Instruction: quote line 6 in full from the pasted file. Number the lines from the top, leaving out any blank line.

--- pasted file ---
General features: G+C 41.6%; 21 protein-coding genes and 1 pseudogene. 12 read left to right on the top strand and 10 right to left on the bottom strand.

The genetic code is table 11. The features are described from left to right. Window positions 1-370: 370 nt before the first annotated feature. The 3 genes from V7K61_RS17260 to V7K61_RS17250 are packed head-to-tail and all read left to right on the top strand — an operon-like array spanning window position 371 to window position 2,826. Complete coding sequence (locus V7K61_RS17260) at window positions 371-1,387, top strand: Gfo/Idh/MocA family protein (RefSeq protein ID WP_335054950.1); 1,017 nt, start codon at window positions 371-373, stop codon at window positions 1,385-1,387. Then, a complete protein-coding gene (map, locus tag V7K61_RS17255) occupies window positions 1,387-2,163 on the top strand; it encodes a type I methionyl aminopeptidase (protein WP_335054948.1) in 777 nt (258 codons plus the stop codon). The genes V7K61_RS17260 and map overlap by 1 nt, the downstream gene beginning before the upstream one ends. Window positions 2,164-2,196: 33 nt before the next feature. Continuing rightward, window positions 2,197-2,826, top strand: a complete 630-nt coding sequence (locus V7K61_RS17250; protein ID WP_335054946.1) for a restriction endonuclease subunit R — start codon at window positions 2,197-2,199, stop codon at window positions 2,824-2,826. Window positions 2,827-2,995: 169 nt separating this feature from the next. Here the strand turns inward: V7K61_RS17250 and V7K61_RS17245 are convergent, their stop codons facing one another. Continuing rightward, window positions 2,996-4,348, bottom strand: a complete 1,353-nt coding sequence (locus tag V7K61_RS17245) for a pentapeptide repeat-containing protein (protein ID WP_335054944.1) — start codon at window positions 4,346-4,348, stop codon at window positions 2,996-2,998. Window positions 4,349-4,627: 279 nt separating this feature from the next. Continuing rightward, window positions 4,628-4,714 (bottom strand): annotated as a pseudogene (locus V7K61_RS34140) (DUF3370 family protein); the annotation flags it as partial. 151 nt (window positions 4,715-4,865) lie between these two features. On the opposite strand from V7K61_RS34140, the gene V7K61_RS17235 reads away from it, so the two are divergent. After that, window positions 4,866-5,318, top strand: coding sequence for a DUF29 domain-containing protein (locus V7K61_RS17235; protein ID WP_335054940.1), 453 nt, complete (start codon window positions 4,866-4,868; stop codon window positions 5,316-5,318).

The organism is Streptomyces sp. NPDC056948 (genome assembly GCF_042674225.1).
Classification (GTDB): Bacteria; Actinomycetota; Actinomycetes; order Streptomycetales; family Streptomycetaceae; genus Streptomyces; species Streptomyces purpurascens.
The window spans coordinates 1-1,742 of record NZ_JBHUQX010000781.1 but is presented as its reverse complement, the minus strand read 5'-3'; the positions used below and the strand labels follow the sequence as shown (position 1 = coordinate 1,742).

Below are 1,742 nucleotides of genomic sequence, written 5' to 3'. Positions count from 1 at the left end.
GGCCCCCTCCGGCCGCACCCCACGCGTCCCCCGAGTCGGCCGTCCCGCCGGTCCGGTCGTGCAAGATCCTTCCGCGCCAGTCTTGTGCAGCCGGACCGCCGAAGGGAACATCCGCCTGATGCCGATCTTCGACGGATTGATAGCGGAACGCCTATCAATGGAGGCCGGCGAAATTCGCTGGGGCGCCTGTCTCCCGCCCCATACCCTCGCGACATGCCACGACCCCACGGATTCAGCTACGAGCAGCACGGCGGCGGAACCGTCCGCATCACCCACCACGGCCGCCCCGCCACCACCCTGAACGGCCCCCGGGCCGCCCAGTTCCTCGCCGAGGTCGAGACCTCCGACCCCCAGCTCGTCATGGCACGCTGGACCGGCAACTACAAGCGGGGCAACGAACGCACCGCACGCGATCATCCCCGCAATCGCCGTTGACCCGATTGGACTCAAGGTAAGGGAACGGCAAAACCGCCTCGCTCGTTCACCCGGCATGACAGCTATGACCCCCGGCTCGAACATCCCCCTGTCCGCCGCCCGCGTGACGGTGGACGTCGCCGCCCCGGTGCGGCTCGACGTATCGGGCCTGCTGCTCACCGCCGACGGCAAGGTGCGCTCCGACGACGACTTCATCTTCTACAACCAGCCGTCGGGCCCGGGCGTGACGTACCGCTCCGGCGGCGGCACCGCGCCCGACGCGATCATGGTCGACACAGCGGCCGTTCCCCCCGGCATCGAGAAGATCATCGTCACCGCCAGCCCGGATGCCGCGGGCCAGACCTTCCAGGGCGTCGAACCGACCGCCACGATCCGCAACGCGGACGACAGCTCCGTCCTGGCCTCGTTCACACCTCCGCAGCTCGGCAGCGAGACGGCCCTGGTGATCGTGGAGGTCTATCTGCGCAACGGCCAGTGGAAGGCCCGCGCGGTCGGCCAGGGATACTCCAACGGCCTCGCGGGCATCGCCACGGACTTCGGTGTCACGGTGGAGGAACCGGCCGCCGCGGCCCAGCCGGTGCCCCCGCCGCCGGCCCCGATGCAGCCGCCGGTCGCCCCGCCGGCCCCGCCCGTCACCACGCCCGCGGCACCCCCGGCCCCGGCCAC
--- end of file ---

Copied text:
Below are 1,742 nucleotides of genomic sequence, written 5' to 3'. Positions count from 1 at the left end.